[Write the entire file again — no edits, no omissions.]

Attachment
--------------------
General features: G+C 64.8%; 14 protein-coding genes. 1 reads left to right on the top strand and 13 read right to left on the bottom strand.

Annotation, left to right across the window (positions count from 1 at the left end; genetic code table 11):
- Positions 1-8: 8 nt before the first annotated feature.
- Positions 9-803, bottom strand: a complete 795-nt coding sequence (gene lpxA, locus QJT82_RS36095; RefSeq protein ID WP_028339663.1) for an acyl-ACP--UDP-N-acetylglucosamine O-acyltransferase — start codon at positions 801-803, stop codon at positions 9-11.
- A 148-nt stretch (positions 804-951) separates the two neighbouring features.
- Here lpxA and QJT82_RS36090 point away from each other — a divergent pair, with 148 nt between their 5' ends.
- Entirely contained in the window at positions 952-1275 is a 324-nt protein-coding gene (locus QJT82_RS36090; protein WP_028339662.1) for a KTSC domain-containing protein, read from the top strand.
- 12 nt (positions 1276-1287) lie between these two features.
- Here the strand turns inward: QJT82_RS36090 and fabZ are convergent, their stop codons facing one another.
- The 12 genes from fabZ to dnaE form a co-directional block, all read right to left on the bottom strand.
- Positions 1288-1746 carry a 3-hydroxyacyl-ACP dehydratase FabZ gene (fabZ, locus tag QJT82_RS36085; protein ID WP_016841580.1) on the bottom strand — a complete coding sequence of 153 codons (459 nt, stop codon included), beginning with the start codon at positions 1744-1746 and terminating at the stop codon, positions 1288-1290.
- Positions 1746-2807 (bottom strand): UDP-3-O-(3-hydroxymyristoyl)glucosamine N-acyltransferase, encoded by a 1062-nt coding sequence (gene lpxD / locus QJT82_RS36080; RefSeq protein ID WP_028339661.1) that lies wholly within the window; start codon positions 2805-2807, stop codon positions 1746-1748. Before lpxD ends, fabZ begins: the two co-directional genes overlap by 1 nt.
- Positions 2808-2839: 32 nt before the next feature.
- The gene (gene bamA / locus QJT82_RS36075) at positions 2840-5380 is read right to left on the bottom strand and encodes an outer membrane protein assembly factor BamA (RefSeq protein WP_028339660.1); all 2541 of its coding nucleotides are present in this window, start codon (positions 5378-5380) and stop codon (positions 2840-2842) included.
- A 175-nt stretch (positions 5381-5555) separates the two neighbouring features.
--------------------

General features: G+C 64.8%; 14 protein-coding genes. 1 reads left to right on the top strand and 13 read right to left on the bottom strand.

Annotation, left to right across the window (positions count from 1 at the left end; genetic code table 11):
- Positions 1-8: 8 nt before the first annotated feature.
- Positions 9-803, bottom strand: a complete 795-nt coding sequence (gene lpxA, locus QJT82_RS36095; RefSeq protein ID WP_028339663.1) for an acyl-ACP--UDP-N-acetylglucosamine O-acyltransferase — start codon at positions 801-803, stop codon at positions 9-11.
- A 148-nt stretch (positions 804-951) separates the two neighbouring features.
- Here lpxA and QJT82_RS36090 point away from each other — a divergent pair, with 148 nt between their 5' ends.
- Entirely contained in the window at positions 952-1275 is a 324-nt protein-coding gene (locus QJT82_RS36090; protein WP_028339662.1) for a KTSC domain-containing protein, read from the top strand.
- 12 nt (positions 1276-1287) lie between these two features.
- Here the strand turns inward: QJT82_RS36090 and fabZ are convergent, their stop codons facing one another.
- The 12 genes from fabZ to dnaE form a co-directional block, all read right to left on the bottom strand.
- Positions 1288-1746 carry a 3-hydroxyacyl-ACP dehydratase FabZ gene (fabZ, locus tag QJT82_RS36085; protein ID WP_016841580.1) on the bottom strand — a complete coding sequence of 153 codons (459 nt, stop codon included), beginning with the start codon at positions 1744-1746 and terminating at the stop codon, positions 1288-1290.
- Positions 1746-2807 (bottom strand): UDP-3-O-(3-hydroxymyristoyl)glucosamine N-acyltransferase, encoded by a 1062-nt coding sequence (gene lpxD / locus QJT82_RS36080; RefSeq protein ID WP_028339661.1) that lies wholly within the window; start codon positions 2805-2807, stop codon positions 1746-1748. Before lpxD ends, fabZ begins: the two co-directional genes overlap by 1 nt.
- Positions 2808-2839: 32 nt before the next feature.
- The gene (gene bamA / locus QJT82_RS36075) at positions 2840-5380 is read right to left on the bottom strand and encodes an outer membrane protein assembly factor BamA (RefSeq protein WP_028339660.1); all 2541 of its coding nucleotides are present in this window, start codon (positions 5378-5380) and stop codon (positions 2840-2842) included.
- A 175-nt stretch (positions 5381-5555) separates the two neighbouring features.